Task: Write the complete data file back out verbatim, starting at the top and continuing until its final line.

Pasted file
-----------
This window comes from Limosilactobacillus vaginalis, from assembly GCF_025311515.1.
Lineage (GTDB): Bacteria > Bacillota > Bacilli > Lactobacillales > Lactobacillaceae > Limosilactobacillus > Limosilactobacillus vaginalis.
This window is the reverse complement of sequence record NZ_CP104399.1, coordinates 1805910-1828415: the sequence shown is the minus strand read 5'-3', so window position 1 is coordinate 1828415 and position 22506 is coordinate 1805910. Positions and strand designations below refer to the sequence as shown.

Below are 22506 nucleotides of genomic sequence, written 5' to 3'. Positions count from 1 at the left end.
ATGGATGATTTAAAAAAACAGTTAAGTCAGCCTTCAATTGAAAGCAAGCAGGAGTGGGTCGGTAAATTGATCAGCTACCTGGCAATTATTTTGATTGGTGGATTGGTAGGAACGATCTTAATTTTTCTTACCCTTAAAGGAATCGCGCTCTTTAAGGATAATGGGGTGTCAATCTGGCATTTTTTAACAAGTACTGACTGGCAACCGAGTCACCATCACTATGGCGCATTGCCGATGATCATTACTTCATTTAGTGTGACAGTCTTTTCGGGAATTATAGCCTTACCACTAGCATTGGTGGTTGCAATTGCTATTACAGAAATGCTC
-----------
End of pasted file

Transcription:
This window comes from Limosilactobacillus vaginalis, from assembly GCF_025311515.1.
Lineage (GTDB): Bacteria > Bacillota > Bacilli > Lactobacillales > Lactobacillaceae > Limosilactobacillus > Limosilactobacillus vaginalis.
This window is the reverse complement of sequence record NZ_CP104399.1, coordinates 1805910-1828415: the sequence shown is the minus strand read 5'-3', so window position 1 is coordinate 1828415 and position 22506 is coordinate 1805910. Positions and strand designations below refer to the sequence as shown.

Below are 22506 nucleotides of genomic sequence, written 5' to 3'. Positions count from 1 at the left end.
ATGGATGATTTAAAAAAACAGTTAAGTCAGCCTTCAATTGAAAGCAAGCAGGAGTGGGTCGGTAAATTGATCAGCTACCTGGCAATTATTTTGATTGGTGGATTGGTAGGAACGATCTTAATTTTTCTTACCCTTAAAGGAATCGCGCTCTTTAAGGATAATGGGGTGTCAATCTGGCATTTTTTAACAAGTACTGACTGGCAACCGAGTCACCATCACTATGGCGCATTGCCGATGATCATTACTTCATTTAGTGTGACAGTCTTTTCGGGAATTATAGCCTTACCACTAGCATTGGTGGTTGCAATTGCTATTACAGAAATGCTC